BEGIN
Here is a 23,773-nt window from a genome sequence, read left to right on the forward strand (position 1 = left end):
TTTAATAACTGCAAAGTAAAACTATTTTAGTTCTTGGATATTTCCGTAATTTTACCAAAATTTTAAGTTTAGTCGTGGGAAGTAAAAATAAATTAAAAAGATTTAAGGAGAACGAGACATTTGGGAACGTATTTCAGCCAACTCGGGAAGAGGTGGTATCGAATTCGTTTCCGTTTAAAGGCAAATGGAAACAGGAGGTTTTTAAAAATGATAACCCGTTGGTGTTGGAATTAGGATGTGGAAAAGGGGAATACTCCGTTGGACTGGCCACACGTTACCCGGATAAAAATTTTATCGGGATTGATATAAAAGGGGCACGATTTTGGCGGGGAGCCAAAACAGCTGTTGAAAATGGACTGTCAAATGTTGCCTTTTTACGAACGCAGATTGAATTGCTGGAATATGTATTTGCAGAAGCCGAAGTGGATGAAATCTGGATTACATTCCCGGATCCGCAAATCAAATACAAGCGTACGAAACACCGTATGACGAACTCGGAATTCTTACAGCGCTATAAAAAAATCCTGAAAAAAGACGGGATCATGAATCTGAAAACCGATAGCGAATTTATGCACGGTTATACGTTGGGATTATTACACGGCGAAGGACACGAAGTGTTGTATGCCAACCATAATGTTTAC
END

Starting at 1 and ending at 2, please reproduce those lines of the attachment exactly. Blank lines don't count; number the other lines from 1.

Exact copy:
Here is a 23,773-nt window from a genome sequence, read left to right on the forward strand (position 1 = left end):
TTTAATAACTGCAAAGTAAAACTATTTTAGTTCTTGGATATTTCCGTAATTTTACCAAAATTTTAAGTTTAGTCGTGGGAAGTAAAAATAAATTAAAAAGATTTAAGGAGAACGAGACATTTGGGAACGTATTTCAGCCAACTCGGGAAGAGGTGGTATCGAATTCGTTTCCGTTTAAAGGCAAATGGAAACAGGAGGTTTTTAAAAATGATAACCCGTTGGTGTTGGAATTAGGATGTGGAAAAGGGGAATACTCCGTTGGACTGGCCACACGTTACCCGGATAAAAATTTTATCGGGATTGATATAAAAGGGGCACGATTTTGGCGGGGAGCCAAAACAGCTGTTGAAAATGGACTGTCAAATGTTGCCTTTTTACGAACGCAGATTGAATTGCTGGAATATGTATTTGCAGAAGCCGAAGTGGATGAAATCTGGATTACATTCCCGGATCCGCAAATCAAATACAAGCGTACGAAACACCGTATGACGAACTCGGAATTCTTACAGCGCTATAAAAAAATCCTGAAAAAAGACGGGATCATGAATCTGAAAACCGATAGCGAATTTATGCACGGTTATACGTTGGGATTATTACACGGCGAAGGACACGAAGTGTTGTATGCCAACCATAATGTTTAC